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TI at The Core of Video Delivery

Michelle Manafy

Texas Instruments has revved-up its programmable DSPs to empower third-generation wireless and broadband infrastructure as well as imaging and video applications. The new DSPs, based on TI's TMS320C64x DSP core introduced last year, combine enhanced speed with lower power dissipation. TI believes that these programmable DSPs will enable the delivery of real-time, high-resolution images and video over wireless and broadband infrastructures for the first time.

Tom Engibous, TI chairman, president, and CEO, says, "These new programmable DSPs will make possible things we have only dreamed or talked about before--wireless streaming video and the full convergence of video, voice, and data on all broadband networks both wired and wireless."

The three new devices, the TMS320C6414, TMS320C6415, and TMS320C6416, offer 10 to 15 times the performance of existing DSPs, depending on the application, according to TI. Operating at speeds up to 600mHz and computing up to nearly five billion instructions per second, the new devices are well suited to the demands of today's communications industry. With these performance levels, it will now be possible to deliver large amounts of personalized data, video, and voice over a single broadband line.

TI has also employed many of the power-saving techniques that it created in the development of its previous generation of DSPs (based on the TMS320C55x core) and, as a result, the three new devices will use only one third of the power of current high-performance DSPs. This power efficiency will allow manufacturers to pack more channels of content into smaller spaces--channel density that is crucial for the emerging broadband and wireless applications because it helps drive down costs for consumers while it increases capacity for vendors.

Mico Perales, senior director of software and business development at Advis, Inc., believes that TI's C64X core will facilitate the development of the company's next generation of multimedia Internet appliances. He says, "Current Internet appliances are limited in their multimedia capabilities, or must solve multimedia with a multi-chip solution. Using a multi-chip solution for streaming and real-time communication applications creates additional challenges such as synchronization of audio and video streams, not to mention handling of multiple streams from each source." Perales believes that the new core will enable Advis to deliver that next-generation video over IP experience more quickly, and with fewer system challenges.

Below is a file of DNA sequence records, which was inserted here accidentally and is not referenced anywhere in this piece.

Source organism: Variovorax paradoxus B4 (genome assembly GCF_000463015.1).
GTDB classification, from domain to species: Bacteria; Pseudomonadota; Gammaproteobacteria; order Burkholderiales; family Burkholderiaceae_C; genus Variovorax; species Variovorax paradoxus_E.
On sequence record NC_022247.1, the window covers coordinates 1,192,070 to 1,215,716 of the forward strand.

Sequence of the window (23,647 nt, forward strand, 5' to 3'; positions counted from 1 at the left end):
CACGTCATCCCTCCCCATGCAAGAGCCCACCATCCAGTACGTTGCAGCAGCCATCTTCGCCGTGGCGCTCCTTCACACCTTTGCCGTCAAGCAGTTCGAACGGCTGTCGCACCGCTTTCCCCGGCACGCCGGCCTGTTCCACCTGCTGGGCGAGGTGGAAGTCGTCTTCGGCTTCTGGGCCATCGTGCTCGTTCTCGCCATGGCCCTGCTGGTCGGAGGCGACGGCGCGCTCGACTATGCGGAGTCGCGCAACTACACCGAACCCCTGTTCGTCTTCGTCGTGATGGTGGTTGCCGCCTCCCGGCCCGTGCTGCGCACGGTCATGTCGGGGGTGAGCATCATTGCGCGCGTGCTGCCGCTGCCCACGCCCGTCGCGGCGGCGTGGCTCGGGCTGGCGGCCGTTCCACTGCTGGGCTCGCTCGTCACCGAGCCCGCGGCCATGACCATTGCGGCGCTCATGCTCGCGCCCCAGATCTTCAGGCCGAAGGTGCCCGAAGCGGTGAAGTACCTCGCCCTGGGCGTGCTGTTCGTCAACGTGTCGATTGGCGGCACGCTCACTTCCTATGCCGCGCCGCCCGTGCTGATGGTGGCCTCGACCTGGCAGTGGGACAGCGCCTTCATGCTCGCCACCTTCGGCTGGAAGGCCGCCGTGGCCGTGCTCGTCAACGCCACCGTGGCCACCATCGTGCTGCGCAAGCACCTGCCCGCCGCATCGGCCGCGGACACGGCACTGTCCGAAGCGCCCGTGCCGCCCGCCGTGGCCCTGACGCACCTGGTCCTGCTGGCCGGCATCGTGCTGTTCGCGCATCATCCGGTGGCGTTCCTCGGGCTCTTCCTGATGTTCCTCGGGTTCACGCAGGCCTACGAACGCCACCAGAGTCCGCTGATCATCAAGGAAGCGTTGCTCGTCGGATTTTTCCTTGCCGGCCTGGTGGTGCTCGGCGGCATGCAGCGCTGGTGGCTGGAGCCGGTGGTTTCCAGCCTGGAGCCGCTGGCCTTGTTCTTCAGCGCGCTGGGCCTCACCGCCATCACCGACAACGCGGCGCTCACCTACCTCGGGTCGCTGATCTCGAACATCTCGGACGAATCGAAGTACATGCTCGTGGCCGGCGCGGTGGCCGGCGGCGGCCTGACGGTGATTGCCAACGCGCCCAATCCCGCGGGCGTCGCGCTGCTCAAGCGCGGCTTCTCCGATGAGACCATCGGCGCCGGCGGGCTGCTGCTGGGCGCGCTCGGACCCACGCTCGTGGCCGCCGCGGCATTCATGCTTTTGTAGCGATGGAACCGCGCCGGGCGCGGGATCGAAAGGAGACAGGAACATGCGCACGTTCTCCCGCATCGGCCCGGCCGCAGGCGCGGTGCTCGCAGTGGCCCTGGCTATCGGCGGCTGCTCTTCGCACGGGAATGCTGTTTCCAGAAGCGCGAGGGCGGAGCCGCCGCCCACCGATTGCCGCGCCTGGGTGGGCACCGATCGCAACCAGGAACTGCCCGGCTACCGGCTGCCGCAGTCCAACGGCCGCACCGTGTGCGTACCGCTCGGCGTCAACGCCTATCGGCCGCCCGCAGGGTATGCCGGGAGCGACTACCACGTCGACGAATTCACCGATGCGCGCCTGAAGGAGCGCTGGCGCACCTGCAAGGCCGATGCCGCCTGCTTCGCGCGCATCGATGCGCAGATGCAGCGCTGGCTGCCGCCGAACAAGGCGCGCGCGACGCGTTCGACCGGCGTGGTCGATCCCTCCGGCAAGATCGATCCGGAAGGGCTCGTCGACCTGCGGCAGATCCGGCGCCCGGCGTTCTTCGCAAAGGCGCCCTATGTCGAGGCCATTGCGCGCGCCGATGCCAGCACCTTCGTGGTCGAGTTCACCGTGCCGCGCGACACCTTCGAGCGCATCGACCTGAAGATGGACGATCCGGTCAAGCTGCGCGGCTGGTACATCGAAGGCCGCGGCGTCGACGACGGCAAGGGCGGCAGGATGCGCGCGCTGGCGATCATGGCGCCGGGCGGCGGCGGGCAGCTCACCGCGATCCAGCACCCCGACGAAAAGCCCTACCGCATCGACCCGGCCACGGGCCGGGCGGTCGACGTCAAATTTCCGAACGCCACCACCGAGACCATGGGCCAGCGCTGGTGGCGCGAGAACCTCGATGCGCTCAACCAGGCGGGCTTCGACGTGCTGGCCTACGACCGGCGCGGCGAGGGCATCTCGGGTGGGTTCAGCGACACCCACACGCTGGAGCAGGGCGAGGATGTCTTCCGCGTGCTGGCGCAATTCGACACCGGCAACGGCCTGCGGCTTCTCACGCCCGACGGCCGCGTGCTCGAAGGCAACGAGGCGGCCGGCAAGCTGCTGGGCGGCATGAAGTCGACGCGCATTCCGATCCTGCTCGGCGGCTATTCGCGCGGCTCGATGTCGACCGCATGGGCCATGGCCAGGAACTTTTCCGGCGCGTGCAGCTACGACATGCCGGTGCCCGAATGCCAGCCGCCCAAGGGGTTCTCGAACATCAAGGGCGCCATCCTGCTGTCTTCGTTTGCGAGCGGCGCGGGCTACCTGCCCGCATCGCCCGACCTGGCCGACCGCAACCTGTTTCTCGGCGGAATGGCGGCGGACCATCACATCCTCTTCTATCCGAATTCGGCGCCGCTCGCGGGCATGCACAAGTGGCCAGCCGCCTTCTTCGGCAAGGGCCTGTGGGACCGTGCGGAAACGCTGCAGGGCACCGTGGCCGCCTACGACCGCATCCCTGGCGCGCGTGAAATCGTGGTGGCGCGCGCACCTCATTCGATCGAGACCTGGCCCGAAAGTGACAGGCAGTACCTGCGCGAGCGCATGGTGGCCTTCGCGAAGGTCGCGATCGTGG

According to TI, its new DSPs are designed to make video and images available in the same real-time operations. They employ the very-long-instruction-word (VLIW) architecture of the C64x core to pack multiple channels into one system allowing the delivery of high-quality video, voice, and data. A single C64x DSP can simultaneously perform one channel of MPEG-4 video encode, one channel of MPEG-4 video decode, and one channel of MPEG-2 video decode and still have as much as 50% headroom remaining for multi-channel voice and data coding.

The C64x core is scalable to over 1.1GHx and supports multicore designs. TI says that future C64x DSP devices will include a variety of memory, peripheral, and coprocessor combinations tailored to meet the needs of targeted broadband infrastructure and imaging applications.

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